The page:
The Swiss Holding Company is a company whose main purpose and activity is to manage long term financial investments in affiliated companies. It may not be actively engaged in business within Switzerland. The holding status is recognized at a cantonal level but not at a federal level. The conditions to obtain the holding status vary from canton to canton.
Due to this status, dividends received from qualified subsidiaries may benefit from participation exemption which exempts such income from tax.
A Swiss company can be constituted either as a “gesellschaft mit beschränkter haftung” (private limited company- GmbH) or an “aktiengesellschaft” (public limited company- AG).
The minimum share capital for incorporation of a Swiss company is CHF20.000 for a private limited company and CHF100.000 for a public limited company.
At the time of the first shareholders’ meeting at least 20% of the share capital with a minimum value of CHF50.000 (the higher of the two) must be paid up.
Bearer shares are allowed but capital must be fully paid up.
A Swiss company is subject to tax at a federal level and cantonal level, thus tax rates depend on the canton where the company is established. Resident companies are subject to tax on their worldwide income. The tax rate may range from 4% to 25% depending on the canton.
The federal corporate income tax rate is 8,5%, but because tax payments are deductible a 7,8% maximum effective rate is levied. A 1% capital duty is levied on the issue of shares if its value is over CHR250.000 while on transfer of shares of resident companies is applied a 0,15% rate.
Corporate income tax is charged on the commercial financial statements subject to adjustments. Income from foreign permanent establishments is not subject to tax in Switzerland.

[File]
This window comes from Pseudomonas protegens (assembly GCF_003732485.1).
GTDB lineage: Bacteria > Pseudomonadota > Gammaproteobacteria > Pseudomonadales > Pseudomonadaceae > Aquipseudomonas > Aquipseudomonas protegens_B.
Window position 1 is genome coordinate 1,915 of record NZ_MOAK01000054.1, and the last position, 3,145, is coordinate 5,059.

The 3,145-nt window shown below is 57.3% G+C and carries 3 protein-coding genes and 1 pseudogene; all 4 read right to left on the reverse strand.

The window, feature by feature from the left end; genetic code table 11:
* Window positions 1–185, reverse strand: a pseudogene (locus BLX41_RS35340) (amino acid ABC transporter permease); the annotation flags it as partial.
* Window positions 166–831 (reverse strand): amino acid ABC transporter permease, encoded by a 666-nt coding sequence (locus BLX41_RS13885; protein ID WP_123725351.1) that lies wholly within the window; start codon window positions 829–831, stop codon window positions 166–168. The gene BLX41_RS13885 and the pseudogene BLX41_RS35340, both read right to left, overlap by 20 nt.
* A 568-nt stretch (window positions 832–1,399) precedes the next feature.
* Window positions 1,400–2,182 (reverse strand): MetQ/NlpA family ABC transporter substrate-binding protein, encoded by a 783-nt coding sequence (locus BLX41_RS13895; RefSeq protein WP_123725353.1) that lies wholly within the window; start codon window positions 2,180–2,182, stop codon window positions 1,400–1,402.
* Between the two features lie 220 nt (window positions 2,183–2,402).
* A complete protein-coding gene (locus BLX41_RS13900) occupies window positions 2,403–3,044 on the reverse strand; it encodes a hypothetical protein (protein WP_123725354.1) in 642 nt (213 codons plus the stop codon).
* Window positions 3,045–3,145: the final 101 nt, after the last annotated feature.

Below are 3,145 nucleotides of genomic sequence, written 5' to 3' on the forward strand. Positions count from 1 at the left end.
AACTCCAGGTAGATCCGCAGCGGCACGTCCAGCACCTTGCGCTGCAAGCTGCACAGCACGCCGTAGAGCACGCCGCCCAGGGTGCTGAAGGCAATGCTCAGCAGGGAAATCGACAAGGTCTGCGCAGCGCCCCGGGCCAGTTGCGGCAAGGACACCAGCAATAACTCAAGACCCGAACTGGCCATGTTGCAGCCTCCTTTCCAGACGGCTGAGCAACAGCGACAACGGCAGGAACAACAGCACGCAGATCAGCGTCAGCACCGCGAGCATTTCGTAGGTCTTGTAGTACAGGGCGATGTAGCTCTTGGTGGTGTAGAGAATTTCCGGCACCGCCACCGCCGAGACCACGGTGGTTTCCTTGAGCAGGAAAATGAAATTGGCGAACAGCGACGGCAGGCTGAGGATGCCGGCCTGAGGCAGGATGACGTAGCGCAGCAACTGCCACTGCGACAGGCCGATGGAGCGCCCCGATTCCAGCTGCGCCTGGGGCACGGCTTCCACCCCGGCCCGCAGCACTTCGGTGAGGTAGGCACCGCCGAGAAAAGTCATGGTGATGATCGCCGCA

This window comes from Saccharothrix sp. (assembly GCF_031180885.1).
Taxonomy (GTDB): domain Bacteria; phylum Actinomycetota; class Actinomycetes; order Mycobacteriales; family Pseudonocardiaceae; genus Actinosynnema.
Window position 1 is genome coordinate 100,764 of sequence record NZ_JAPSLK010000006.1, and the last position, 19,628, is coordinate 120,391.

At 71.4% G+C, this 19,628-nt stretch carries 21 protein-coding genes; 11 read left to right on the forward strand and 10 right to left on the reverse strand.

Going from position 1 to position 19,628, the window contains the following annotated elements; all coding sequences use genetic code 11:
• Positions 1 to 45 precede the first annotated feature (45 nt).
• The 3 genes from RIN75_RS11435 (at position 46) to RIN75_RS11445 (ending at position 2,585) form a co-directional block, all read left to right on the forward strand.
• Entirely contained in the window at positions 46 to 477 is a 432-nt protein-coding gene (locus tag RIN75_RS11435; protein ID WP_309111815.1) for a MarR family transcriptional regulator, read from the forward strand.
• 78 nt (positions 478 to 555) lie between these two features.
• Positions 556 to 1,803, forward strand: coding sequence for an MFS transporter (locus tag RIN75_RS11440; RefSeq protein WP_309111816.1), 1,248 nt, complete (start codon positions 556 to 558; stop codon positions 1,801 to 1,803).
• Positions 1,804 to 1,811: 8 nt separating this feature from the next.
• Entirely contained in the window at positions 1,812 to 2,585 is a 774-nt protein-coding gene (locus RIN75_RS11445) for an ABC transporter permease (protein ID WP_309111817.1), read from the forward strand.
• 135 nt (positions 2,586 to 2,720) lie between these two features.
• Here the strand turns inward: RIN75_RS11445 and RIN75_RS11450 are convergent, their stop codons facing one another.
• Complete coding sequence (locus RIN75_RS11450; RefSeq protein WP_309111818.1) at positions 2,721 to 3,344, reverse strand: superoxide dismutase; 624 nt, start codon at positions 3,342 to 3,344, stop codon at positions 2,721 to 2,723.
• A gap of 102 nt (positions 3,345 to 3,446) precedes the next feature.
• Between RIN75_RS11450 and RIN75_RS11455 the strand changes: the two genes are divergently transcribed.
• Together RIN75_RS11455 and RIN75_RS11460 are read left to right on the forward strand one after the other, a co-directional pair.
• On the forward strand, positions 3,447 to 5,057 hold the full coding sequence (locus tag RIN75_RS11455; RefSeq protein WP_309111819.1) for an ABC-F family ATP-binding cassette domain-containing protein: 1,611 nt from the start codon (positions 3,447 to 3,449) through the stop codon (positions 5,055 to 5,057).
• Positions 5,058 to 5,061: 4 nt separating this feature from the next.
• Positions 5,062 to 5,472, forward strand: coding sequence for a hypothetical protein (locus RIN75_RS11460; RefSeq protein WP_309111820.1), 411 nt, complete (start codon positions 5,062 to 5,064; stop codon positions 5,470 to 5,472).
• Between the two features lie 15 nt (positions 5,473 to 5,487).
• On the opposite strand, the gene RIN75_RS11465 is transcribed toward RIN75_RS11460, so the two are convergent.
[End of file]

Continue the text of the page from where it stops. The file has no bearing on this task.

Under the participation exemption rules, dividends received give right to a federal tax reduction by a portion of dividend income to total net income if the recipient owns at least 20% of the shares of the distributing company for a minimum period of 1 year or if shares held have a market value of at least CHF2 million.
The exemption also applies at a cantonal level. In practice, dividends and other income received by qualifying holding companies are exempt from cantonal taxes.
Losses incurred on sale of qualifying participations remain tax deductible.
Holding companies are exempt from tax on income from capital gains.
Any form of interest income received by a Swiss holding company is not subject to tax.
See income above.
Besides the common advantages of a holding company, the Swiss Holding Company may also enjoy from the following:
Commercial interest, including loans from foreign shareholders paid by a Swiss company are not subject to withholding tax.
No withholding tax is levied on payments of royalties made by a Swiss company.
Double Tax Treaties
25 No withholding tax is levied on payment of interest on commercial loans including loans from parent companies.
20 Deducted in equal proportion during the 5 years period if the amount of the losses deducted is invested in acquisition of tangible fixed assets.
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